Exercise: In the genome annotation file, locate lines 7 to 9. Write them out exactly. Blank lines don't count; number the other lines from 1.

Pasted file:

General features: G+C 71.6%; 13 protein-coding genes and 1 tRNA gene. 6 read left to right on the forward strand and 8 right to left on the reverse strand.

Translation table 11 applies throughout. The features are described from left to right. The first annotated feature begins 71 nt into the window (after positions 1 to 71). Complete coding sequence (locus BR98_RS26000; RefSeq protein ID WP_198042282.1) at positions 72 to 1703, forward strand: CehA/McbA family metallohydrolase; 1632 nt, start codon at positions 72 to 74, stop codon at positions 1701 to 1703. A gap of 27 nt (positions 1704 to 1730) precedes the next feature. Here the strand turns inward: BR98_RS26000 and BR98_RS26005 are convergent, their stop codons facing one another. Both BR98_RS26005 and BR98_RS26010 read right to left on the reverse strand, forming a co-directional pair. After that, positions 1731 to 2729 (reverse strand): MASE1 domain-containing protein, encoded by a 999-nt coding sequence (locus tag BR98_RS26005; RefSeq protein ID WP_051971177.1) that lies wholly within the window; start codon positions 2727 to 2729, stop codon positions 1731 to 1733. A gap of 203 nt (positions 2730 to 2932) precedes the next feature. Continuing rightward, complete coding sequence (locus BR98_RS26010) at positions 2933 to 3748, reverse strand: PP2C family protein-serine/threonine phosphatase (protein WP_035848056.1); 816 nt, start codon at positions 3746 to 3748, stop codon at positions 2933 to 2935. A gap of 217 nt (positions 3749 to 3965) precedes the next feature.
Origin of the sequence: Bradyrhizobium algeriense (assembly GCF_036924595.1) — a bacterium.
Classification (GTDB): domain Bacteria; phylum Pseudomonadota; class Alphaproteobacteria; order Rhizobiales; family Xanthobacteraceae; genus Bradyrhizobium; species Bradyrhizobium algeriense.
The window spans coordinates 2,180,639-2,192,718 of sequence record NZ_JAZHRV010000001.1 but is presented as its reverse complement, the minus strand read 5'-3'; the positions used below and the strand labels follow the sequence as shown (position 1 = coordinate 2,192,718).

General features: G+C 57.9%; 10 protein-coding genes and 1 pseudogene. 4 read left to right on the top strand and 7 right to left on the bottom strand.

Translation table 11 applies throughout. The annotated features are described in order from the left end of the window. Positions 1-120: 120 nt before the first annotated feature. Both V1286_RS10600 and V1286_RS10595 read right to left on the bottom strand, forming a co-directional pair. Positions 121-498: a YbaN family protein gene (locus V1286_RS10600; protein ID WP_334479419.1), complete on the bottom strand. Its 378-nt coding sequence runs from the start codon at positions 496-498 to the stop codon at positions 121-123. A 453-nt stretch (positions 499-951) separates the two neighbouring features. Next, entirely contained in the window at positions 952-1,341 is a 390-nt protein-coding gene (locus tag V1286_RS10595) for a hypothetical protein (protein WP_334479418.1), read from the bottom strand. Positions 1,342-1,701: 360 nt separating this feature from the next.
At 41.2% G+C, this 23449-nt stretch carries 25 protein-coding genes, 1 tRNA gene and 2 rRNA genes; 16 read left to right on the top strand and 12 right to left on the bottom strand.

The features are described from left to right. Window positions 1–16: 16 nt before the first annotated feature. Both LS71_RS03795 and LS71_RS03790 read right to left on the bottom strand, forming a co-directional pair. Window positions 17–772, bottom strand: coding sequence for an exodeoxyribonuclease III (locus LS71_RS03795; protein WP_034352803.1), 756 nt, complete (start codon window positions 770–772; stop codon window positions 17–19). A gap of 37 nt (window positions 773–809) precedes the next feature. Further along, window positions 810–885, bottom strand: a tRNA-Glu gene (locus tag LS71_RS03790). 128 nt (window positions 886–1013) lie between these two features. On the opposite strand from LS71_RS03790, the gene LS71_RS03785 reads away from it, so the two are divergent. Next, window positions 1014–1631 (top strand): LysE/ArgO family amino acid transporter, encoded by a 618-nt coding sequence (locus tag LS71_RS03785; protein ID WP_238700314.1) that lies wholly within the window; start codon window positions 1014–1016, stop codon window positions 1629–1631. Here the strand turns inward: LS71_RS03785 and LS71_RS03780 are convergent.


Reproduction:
Translation table 11 applies throughout. The annotated features are described in order from the left end of the window. Positions 1-120: 120 nt before the first annotated feature. Both V1286_RS10600 and V1286_RS10595 read right to left on the bottom strand, forming a co-directional pair. Positions 121-498: a YbaN family protein gene (locus V1286_RS10600; protein ID WP_334479419.1), complete on the bottom strand. Its 378-nt coding sequence runs from the start codon at positions 496-498 to the stop codon at positions 121-123. A 453-nt stretch (positions 499-951) separates the two neighbouring features. Next, entirely contained in the window at positions 952-1,341 is a 390-nt protein-coding gene (locus tag V1286_RS10595) for a hypothetical protein (protein WP_334479418.1), read from the bottom strand. Positions 1,342-1,701: 360 nt separating this feature from the next.
At 41.2% G+C, this 23449-nt stretch carries 25 protein-coding genes, 1 tRNA gene and 2 rRNA genes; 16 read left to right on the top strand and 12 right to left on the bottom strand.

The features are described from left to right. Window positions 1–16: 16 nt before the first annotated feature. Both LS71_RS03795 and LS71_RS03790 read right to left on the bottom strand, forming a co-directional pair. Window positions 17–772, bottom strand: coding sequence for an exodeoxyribonuclease III (locus LS71_RS03795; protein WP_034352803.1), 756 nt, complete (start codon window positions 770–772; stop codon window positions 17–19). A gap of 37 nt (window positions 773–809) precedes the next feature. Further along, window positions 810–885, bottom strand: a tRNA-Glu gene (locus tag LS71_RS03790). 128 nt (window positions 886–1013) lie between these two features. On the opposite strand from LS71_RS03790, the gene LS71_RS03785 reads away from it, so the two are divergent. Next, window positions 1014–1631 (top strand): LysE/ArgO family amino acid transporter, encoded by a 618-nt coding sequence (locus tag LS71_RS03785; protein ID WP_238700314.1) that lies wholly within the window; start codon window positions 1014–1016, stop codon window positions 1629–1631. Here the strand turns inward: LS71_RS03785 and LS71_RS03780 are convergent.